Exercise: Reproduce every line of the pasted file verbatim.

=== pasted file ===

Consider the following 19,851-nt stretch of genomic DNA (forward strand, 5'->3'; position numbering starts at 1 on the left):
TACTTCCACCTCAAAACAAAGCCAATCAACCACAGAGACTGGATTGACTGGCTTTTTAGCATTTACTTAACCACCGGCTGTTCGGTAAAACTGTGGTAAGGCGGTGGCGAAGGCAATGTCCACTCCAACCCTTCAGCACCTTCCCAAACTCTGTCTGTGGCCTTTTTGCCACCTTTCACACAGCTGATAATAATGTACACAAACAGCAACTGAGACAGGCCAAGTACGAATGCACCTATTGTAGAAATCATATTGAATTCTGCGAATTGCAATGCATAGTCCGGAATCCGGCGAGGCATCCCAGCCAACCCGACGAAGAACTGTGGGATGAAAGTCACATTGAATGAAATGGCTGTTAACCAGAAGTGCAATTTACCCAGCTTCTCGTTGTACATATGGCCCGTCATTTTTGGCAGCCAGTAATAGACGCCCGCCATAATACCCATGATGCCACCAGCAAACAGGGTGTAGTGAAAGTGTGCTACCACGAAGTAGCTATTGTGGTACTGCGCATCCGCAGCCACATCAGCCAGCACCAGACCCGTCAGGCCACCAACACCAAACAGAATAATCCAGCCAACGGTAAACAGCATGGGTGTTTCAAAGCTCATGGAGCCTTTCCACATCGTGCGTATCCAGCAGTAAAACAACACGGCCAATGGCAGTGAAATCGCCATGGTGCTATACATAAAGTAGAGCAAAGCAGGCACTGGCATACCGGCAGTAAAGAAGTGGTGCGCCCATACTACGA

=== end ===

Consider the following 19,851-nt stretch of genomic DNA (forward strand, 5'->3'; position numbering starts at 1 on the left):
TACTTCCACCTCAAAACAAAGCCAATCAACCACAGAGACTGGATTGACTGGCTTTTTAGCATTTACTTAACCACCGGCTGTTCGGTAAAACTGTGGTAAGGCGGTGGCGAAGGCAATGTCCACTCCAACCCTTCAGCACCTTCCCAAACTCTGTCTGTGGCCTTTTTGCCACCTTTCACACAGCTGATAATAATGTACACAAACAGCAACTGAGACAGGCCAAGTACGAATGCACCTATTGTAGAAATCATATTGAATTCTGCGAATTGCAATGCATAGTCCGGAATCCGGCGAGGCATCCCAGCCAACCCGACGAAGAACTGTGGGATGAAAGTCACATTGAATGAAATGGCTGTTAACCAGAAGTGCAATTTACCCAGCTTCTCGTTGTACATATGGCCCGTCATTTTTGGCAGCCAGTAATAGACGCCCGCCATAATACCCATGATGCCACCAGCAAACAGGGTGTAGTGAAAGTGTGCTACCACGAAGTAGCTATTGTGGTACTGCGCATCCGCAGCCACATCAGCCAGCACCAGACCCGTCAGGCCACCAACACCAAACAGAATAATCCAGCCAACGGTAAACAGCATGGGTGTTTCAAAGCTCATGGAGCCTTTCCACATCGTGCGTATCCAGCAGTAAAACAACACGGCCAATGGCAGTGAAATCGCCATGGTGCTATACATAAAGTAGAGCAAAGCAGGCACTGGCATACCGGCAGTAAAGAAGTGGTGCGCCCATACTACGA